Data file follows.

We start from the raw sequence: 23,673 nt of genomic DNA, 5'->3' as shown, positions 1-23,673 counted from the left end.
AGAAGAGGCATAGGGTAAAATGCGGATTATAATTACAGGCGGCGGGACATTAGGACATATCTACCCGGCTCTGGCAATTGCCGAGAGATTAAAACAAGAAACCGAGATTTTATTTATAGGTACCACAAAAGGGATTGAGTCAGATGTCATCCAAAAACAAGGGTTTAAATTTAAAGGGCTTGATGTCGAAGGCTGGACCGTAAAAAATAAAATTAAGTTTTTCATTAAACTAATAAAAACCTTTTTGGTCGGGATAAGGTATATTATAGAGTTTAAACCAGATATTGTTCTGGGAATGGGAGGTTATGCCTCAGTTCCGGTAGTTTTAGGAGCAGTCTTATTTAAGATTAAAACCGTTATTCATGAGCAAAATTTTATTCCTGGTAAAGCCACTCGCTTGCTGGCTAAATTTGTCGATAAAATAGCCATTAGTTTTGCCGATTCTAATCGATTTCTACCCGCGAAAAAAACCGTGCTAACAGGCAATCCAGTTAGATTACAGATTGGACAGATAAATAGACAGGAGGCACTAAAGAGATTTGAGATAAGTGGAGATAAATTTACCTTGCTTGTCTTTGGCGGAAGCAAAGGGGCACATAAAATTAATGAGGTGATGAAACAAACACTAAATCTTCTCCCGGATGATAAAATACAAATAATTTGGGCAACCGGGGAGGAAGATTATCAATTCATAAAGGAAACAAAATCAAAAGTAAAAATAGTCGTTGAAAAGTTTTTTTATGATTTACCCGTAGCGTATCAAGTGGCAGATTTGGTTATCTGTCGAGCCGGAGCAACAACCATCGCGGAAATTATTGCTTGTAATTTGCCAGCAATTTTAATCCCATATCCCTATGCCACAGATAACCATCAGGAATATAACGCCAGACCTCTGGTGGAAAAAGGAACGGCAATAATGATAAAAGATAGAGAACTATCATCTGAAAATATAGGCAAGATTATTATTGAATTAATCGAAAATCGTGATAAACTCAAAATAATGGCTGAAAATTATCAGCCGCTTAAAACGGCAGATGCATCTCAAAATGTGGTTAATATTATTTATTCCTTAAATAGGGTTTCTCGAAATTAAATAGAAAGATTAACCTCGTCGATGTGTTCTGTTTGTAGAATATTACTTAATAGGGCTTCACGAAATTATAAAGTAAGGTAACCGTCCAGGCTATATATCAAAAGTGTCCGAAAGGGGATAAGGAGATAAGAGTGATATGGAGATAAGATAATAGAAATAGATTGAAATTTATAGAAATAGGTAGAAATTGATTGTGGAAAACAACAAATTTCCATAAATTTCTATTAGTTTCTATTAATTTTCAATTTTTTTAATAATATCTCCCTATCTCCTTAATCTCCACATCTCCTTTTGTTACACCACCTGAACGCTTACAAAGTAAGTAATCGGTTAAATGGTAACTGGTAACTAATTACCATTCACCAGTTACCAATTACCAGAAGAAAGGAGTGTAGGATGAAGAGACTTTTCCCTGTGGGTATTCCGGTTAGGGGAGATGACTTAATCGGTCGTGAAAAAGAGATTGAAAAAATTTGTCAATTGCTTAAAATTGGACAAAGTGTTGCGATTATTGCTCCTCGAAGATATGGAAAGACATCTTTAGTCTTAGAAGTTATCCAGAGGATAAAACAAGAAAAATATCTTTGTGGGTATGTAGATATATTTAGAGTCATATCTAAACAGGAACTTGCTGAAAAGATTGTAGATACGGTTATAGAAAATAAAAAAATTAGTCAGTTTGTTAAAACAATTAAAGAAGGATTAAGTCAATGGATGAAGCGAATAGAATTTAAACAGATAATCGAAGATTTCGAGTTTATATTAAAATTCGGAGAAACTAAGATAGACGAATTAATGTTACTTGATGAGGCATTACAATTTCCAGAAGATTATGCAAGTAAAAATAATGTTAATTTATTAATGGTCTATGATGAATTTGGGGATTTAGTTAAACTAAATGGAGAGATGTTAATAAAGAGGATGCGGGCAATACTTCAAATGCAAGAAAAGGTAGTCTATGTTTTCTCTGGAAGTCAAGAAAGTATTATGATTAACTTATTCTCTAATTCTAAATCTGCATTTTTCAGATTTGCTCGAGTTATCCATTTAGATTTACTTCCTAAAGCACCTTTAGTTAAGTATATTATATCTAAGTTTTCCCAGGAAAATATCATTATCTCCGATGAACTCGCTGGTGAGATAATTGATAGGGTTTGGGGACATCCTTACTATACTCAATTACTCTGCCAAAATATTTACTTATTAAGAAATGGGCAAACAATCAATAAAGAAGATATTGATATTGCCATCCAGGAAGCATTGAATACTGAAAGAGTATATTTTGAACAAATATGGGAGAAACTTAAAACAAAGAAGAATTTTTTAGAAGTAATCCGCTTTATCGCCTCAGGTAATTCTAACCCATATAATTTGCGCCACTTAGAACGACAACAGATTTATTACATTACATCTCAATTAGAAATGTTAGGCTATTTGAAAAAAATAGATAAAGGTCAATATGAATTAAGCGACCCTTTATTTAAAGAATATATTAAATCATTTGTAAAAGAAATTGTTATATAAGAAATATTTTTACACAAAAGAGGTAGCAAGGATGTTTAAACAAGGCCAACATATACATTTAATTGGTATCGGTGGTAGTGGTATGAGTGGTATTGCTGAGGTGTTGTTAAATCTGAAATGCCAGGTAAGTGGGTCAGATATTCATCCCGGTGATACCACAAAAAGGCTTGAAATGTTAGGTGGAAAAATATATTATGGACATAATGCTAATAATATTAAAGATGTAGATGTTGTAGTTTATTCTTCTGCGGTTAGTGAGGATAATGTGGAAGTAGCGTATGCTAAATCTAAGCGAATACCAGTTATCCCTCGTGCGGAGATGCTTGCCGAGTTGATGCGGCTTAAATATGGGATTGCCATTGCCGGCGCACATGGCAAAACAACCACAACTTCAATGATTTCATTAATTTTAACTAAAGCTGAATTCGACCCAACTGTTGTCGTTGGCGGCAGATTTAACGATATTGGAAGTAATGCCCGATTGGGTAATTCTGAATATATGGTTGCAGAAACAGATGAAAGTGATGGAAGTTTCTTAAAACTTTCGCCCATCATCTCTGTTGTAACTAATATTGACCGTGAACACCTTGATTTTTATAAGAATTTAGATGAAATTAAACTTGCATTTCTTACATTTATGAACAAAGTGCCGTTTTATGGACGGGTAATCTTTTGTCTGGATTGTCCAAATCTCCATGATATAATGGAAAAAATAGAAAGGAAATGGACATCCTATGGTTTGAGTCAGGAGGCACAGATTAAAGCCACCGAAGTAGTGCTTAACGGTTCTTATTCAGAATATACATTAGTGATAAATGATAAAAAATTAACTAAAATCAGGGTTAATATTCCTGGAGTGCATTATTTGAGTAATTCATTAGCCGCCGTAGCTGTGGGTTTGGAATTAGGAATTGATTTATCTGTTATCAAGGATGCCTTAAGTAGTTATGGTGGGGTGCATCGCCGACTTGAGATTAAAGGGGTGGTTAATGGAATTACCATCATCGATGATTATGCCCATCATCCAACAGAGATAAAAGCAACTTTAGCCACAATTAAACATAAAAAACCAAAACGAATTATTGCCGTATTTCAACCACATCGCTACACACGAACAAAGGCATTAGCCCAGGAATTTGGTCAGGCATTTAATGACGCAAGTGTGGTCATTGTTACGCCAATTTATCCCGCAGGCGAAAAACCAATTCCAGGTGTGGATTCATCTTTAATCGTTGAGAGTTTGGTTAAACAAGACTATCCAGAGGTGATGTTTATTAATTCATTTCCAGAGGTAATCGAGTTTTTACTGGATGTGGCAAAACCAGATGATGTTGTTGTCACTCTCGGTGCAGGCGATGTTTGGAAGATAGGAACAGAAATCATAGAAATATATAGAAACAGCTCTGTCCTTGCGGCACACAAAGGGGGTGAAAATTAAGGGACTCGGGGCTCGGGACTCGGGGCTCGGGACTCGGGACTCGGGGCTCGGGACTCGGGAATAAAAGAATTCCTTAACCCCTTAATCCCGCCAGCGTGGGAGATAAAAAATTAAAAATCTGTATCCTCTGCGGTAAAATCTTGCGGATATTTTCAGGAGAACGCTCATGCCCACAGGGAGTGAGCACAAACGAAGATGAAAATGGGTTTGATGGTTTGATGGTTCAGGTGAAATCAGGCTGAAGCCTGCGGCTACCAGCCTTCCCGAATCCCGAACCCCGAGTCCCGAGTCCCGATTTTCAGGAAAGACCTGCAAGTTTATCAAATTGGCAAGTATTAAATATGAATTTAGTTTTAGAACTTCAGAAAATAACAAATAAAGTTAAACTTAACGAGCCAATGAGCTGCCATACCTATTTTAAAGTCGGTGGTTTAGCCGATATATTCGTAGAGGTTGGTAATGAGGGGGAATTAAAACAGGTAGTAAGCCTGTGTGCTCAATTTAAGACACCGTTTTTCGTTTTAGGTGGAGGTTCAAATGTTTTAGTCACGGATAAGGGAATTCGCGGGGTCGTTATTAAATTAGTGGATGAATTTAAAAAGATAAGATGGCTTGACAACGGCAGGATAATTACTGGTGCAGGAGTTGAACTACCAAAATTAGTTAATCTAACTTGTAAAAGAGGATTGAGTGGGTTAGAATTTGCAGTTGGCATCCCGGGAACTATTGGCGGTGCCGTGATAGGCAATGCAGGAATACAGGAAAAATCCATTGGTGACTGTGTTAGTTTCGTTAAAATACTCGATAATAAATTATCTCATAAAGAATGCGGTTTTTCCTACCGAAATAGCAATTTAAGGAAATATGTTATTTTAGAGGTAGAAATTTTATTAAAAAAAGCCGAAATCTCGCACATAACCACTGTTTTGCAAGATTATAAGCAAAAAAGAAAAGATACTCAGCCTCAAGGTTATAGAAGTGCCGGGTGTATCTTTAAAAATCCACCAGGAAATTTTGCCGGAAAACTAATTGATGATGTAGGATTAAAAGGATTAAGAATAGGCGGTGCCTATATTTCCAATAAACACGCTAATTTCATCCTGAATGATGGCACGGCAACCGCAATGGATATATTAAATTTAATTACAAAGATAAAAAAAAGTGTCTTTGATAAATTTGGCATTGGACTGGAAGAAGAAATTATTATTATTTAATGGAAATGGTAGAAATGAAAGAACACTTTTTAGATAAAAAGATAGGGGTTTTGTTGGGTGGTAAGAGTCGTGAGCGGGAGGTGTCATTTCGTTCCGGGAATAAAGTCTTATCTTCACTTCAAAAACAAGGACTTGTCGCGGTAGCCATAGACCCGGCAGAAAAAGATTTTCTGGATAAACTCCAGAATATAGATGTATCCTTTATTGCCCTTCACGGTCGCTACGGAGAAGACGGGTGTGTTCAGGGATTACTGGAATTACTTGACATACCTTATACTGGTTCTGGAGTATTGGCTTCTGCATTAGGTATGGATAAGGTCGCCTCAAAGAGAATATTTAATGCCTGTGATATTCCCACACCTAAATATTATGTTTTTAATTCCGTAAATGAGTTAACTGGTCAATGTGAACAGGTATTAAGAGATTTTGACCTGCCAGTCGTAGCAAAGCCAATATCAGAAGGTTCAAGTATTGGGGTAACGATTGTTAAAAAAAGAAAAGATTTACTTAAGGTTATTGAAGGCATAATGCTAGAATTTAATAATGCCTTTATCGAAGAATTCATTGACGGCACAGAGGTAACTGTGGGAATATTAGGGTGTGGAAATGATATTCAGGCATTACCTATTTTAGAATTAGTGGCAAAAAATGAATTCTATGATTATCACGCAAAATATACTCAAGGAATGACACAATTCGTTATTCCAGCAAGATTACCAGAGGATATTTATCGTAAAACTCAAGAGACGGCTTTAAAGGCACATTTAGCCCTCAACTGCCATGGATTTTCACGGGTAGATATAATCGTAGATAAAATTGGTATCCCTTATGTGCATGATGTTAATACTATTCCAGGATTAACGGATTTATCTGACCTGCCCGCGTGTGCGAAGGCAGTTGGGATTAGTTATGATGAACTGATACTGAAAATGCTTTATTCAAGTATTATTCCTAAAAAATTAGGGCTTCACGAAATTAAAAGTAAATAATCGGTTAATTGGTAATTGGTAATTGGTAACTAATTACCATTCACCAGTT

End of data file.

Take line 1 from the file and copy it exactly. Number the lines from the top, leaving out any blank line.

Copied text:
We start from the raw sequence: 23,673 nt of genomic DNA, 5'->3' as shown, positions 1-23,673 counted from the left end.